Many community colleges have been in their communities for decades, and some take it for granted that campus stakeholders, prospective students and their families, and the public at large understand who they are and what they do.
But like entities of all kinds, community colleges are becoming increasingly aware of the need to forge a consciously defined identity for themselves, particularly as the mission of two-year institutions becomes more tightly focused on students gaining degrees or other specific credentials, rather than just simply open access institutions for anyone. This has prompted them to undertake sometimes controversial but almost always rewarding rebranding campaigns.
“It’s no longer about getting students to the door — it’s about getting them to the door, through the door and all the way to the end,” says Debra Halsey, executive director of the National Council for Marketing & Public Relations (NCMPR), an affiliate council of the American Association of Community Colleges. “They’re viewing the process as a funnel that follows students from their initial inquiry, to applicant, to enrolled student, to graduate who has achieved their goals.”
This article comes from the February/March issue of AACC’s Community College Journal.
Messaging and branding is following students along that funnel, Halsey says.
“Marketing is playing a key role not just in communicating with prospective students,” she says. “Marketing is increasingly involved in retention efforts, in messaging to current students, to keep them engaged, enrolled and successful. … The community college completion agenda, with its focus on retention, is contributing to this shift.”
Brand statements that integrate success and completion language are finding their way into granular communications from counterintuitive sources like registration and financial aid, Halsey says.
“All the way down to course schedules, calendars, academic handbooks and orientation,” she says. “Marketing is also being called upon to ramp up internal employee communication, establishing an internal culture that focuses not just on student access but student success.”
Social media has become an increasingly important channel for reaching all of these audiences, ensuring that student inquiries are answered properly and keeping students engaged, while emails and texts also are important avenues to communicate with current and prospective students. And the use of short videos has become more commonplace. “The trend has been a lot more publications and outreach materials, and they’re moving from print to online,” Halsey says.
The why and the how
College logos and other elements of branding resonate in part because college is such a formative time in people’s lives, says Jordon Sharp, chief marketing and communication officer at Dixie State University in St. George, Utah, whose university undertook a rebrand and who delivered a webinar on the subject for NCMPR in November.
“People meet their spouses, friends and mentors for their careers, and they discover their passions,” Sharp says. “They take all those moments and consolidate them [emotionally] around those collegiate brands and logos. It’s important that our branding as a college is representative of our ideals, and of the mission we’re portraying and aiming to achieve.”
Brands set colleges apart from their competitors, which of course number in the thousands. Rebranding comes about for a number of reasons, and can be desirable even when a school and its sense of mission are both strong, Sharp says.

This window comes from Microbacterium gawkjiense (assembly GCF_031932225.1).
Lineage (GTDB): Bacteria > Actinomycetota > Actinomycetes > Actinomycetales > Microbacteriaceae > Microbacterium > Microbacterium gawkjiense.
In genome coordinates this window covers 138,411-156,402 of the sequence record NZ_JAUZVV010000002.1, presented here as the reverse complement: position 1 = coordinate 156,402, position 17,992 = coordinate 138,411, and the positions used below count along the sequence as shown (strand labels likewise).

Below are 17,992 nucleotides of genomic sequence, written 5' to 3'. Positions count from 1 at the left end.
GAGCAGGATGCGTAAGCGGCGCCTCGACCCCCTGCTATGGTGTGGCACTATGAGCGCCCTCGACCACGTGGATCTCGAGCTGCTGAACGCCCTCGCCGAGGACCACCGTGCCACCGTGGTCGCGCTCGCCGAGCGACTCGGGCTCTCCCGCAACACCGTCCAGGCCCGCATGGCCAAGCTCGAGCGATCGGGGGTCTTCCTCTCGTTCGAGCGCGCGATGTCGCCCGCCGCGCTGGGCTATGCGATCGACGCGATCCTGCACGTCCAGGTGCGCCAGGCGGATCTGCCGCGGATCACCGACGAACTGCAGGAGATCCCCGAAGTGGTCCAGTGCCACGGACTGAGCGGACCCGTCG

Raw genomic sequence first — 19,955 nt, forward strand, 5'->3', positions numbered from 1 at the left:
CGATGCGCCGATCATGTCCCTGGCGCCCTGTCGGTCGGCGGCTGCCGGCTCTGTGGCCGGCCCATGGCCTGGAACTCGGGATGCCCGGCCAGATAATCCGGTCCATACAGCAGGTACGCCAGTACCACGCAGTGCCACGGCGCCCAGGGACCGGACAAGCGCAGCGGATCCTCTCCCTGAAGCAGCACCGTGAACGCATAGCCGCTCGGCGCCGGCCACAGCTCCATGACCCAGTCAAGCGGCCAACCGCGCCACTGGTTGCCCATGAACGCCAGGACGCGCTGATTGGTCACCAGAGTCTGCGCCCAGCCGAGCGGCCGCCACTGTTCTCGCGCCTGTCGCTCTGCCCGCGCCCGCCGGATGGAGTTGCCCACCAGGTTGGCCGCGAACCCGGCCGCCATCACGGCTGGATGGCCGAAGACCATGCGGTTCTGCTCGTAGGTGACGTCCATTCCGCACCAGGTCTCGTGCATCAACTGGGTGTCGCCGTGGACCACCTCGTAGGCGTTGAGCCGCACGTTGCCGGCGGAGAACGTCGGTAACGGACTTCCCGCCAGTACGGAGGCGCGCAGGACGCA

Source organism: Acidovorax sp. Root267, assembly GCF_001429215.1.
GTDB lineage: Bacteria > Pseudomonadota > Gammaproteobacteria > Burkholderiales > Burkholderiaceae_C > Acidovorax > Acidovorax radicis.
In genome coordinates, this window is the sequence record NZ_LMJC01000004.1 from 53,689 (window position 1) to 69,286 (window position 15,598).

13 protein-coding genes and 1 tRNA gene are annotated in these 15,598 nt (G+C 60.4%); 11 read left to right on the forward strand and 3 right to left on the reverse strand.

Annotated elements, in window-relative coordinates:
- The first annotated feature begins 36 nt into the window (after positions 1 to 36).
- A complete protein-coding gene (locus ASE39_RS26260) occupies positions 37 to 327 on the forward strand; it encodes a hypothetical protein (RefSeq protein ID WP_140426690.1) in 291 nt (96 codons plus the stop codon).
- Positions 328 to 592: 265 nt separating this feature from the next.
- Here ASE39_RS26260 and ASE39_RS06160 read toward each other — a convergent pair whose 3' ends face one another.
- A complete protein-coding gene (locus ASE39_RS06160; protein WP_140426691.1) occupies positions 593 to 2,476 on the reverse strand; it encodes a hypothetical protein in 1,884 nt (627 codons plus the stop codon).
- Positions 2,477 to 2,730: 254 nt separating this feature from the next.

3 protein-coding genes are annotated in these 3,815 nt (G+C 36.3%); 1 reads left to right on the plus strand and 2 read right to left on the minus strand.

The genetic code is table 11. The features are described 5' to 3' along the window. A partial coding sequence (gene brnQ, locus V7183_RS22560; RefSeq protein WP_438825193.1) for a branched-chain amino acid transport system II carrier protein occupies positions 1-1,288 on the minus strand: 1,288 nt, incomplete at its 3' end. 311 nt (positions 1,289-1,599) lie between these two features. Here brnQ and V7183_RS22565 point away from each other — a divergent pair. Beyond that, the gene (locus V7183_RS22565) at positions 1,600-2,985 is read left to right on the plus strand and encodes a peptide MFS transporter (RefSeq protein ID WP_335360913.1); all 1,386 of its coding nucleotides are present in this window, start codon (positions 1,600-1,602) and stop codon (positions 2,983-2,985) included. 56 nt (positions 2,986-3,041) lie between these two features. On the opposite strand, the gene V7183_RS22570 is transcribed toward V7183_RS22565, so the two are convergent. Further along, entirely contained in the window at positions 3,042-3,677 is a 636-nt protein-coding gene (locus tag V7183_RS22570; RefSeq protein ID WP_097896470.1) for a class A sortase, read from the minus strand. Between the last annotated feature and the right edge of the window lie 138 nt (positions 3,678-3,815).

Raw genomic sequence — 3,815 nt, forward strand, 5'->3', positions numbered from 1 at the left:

“There are several reasons people would consider a rebrand — you’ve changed your model of school, you’re not standing out, you have programs for outdated industries, or there’s been a market change,” he says. “Dixie State was suffering from several if not all those things. It was hurting us.”
Six points to a successful rebrand
Sharp shared several elements that he considers key to a successful rebrand, which he also covered during his NCMPR webinar:
Base decisions on hard data. “Branding can be very beneficial, but it can be very difficult,” Sharp says. “There has to be a good reason to rebrand.” Dixie State performed extensive surveys of students, faculty, staff, alumni and the community, as well as focus groups with 300 people. “It was overwhelming that our brand was unpopular and needed to be modified.”
Build a strong coalition of support. Ideally, a rebrand centers around a representative committee from each group of stakeholders in the college who communicate with their constituencies and garner feedback.
But don’t undertake rebranding by popular vote. This can result in “an identity that has multiple meanings, with no one looking at the details,” Sharp says.
Tap outside professionals. They can help with practical details like estimating costs, making the strategy work and details like figuring out how the proposed logo will look on a T-shirt. “I would definitely suggest getting an outside agency to bring perspective, and legitimacy, and structure to the process,” he says.
Strike a balance in your rollout. “I suggest a mix between a press conference and a larger event,” Sharp says. “If you do it at a major event, like a basketball game, you can’t really hear it. But if it’s at a closed event, people don’t feel like they got to take part.”
Promote it to death. Show that the new logo and other elements of the brand are here to stay, he says. “Put up signs. Put up a billboard in the middle of town,” he adds. “You have to stake it into the ground, once you’ve done your job properly.” Dixie State put a handpainted bison statue in the middle of campus. “Everyone knew we had rebranded,” Sharp says.
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